Which brings us to what’s called the lede. (That’s journalistic jargon for lead, or first, paragraph. By the way, never use industry jargon in a press release.)

The 5 W’s and the H

My background is in journalism, and I’ve found it’s useful, not to mention effective, to craft press releases in the same way I would a news story.

Now, finally, about the Who?, What?, Where? When?, Why? and How? and the answers that will establish newsworthiness.

  • Who – Who is the newsmaker? Who did something worth reading about (think person or company) or to whom did the news happen (think earthquake or wildfire)?
  • What – What did that person or company do that’s worth knowing?
  • Where – Where did it happen?
  • When – When did it happen?
  • Why – Why did the person or company take this action?
  • How – How’d they do it?

You don’t necessarily have to include all of the 5 W’s and the H in your lede all the time. In fact, including them all in your lede will make for a mighty long paragraph. For example, sometimes where something happened isn’t crucial to a reader’s understanding of the story, i.e., the message you want to convey. If that’s the case, leave it out. Same goes for any of the other 5 W’s and H.

Other Newsworthiness Cues

There are other criteria, but in my experience they almost always come right back to one of the 5 W’s or the H.

Search the Web for “newsworthiness” and thousands of entries come up. The answer in a blog post from the State University of New York, Nassau Community College is as good as any. Here are some of its criteria, paraphrased for our purposes:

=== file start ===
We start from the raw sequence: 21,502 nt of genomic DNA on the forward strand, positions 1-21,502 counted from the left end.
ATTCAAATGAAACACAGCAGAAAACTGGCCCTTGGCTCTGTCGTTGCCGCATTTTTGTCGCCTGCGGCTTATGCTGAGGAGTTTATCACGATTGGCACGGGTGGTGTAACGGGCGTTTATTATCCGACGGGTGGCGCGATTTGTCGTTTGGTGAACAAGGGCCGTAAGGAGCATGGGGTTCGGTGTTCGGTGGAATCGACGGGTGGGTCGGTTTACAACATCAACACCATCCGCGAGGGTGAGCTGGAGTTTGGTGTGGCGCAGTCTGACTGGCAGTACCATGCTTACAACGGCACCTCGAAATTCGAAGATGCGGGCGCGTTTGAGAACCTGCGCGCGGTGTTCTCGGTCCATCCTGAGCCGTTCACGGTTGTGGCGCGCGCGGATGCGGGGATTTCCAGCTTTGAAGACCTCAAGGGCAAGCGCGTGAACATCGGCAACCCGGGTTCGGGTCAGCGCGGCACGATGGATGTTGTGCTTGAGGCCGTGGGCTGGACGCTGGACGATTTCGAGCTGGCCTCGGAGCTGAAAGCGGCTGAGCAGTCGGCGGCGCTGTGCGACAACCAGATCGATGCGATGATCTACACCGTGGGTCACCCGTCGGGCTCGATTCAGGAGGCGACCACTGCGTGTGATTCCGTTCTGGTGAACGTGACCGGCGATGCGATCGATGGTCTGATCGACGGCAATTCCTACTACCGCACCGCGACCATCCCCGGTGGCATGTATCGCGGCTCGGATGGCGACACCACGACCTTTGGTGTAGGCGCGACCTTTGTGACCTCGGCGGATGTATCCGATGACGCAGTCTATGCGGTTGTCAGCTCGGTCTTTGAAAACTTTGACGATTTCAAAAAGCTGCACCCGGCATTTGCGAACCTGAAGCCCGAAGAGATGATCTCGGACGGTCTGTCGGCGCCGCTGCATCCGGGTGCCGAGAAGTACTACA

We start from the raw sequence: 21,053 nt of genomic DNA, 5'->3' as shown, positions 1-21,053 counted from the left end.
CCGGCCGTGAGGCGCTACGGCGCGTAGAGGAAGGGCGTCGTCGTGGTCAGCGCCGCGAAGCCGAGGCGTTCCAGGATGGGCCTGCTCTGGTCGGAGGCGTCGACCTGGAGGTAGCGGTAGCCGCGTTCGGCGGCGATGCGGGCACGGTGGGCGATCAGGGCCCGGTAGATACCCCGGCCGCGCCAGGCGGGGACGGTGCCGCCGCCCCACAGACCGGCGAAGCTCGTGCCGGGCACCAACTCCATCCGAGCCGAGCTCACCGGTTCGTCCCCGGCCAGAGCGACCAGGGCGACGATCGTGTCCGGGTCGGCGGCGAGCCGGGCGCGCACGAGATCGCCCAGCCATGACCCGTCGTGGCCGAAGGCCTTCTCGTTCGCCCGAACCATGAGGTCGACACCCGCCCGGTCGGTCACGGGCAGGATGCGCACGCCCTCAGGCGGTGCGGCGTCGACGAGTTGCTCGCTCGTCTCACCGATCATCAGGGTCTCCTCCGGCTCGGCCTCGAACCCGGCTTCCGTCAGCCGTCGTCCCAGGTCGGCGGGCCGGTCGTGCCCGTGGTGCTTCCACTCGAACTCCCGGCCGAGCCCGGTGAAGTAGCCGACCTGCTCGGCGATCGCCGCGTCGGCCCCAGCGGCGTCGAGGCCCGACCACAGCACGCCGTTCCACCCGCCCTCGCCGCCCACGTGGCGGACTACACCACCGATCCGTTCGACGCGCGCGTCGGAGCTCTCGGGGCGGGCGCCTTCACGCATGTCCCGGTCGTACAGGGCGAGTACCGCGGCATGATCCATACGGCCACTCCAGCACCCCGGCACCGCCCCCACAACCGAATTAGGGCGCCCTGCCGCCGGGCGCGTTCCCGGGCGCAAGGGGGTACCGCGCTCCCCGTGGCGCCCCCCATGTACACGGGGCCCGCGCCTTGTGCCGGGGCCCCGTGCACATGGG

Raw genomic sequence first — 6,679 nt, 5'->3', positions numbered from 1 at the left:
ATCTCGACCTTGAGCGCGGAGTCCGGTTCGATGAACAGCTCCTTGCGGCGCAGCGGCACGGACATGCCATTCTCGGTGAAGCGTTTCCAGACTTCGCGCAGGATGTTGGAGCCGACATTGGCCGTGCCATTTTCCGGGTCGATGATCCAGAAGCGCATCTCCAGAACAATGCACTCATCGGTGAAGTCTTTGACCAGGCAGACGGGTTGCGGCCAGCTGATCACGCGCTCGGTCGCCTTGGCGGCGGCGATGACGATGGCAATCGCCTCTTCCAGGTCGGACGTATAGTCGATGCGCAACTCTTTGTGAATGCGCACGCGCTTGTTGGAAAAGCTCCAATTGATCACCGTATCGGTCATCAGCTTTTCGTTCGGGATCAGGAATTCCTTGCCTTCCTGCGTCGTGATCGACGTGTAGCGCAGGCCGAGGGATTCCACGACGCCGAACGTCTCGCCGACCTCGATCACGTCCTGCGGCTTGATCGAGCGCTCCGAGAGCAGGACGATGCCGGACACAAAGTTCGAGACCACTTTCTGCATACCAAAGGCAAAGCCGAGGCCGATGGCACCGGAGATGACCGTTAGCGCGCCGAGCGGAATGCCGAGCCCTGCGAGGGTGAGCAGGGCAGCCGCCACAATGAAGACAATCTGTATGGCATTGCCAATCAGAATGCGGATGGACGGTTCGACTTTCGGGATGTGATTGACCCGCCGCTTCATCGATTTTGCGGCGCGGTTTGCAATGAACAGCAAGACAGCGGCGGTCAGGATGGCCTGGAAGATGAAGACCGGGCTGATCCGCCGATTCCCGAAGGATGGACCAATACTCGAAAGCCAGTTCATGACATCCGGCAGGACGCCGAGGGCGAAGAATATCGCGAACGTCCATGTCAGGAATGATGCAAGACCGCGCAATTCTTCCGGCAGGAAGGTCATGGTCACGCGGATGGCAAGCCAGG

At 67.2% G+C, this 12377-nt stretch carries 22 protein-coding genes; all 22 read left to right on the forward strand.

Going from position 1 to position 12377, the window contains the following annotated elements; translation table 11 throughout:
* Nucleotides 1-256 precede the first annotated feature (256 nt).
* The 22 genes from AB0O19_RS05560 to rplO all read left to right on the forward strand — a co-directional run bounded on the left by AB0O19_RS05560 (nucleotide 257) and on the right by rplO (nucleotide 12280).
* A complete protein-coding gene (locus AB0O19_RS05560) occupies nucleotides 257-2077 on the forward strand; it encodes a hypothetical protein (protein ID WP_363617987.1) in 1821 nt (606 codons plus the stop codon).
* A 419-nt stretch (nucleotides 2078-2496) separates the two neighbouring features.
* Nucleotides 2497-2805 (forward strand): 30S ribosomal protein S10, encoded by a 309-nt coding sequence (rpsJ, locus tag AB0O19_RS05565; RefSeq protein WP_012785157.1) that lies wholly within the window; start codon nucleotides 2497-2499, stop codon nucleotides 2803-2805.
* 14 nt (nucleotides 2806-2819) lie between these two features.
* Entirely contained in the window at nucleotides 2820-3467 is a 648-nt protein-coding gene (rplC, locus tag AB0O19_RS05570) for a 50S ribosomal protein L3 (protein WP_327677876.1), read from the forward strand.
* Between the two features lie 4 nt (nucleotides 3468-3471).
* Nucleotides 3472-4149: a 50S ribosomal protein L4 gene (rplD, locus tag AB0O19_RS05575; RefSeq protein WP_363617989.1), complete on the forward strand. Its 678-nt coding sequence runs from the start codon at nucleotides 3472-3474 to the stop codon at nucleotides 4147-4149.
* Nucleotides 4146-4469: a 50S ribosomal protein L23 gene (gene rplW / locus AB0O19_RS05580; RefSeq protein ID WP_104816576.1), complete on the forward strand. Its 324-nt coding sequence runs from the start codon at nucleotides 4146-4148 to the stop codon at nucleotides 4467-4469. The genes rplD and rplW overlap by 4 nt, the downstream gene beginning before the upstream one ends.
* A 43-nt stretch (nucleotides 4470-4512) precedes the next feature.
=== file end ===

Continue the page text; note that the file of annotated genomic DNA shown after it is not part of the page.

• Impact – How many people are affected, and to what extent?
  • Proximity – Is it happening close to the audience, either geographically, demographically or in terms of industry sector?
  • Timeliness – Old news stinks like the proverbial fish wrapped in yesterday’s newspaper. If your press release isn’t relevant right now, don’t waste your time writing it.
  • Prominence – People like to know what the big names in their industries are up to, whether the big names belong to people or companies.
  • Novelty – “Firsts,” “lasts” and “onlys” are news. New products, services, and in public relations, new BENEFITS, are all newsworthy.
  • Audience – Which of your target markets are you trying to reach?. If it’s not going to be news to them, don’t bother.

With those answers in mind, you’re ready to tackle the all-important paragraph.

The Lede

This is where you either hook or lose your two most important audiences:

  • Gatekeepers – Editors, news directors, bloggers and anyone else who will decide whether they’re going to run your release, or some edited version of it, in their publications or on their sites.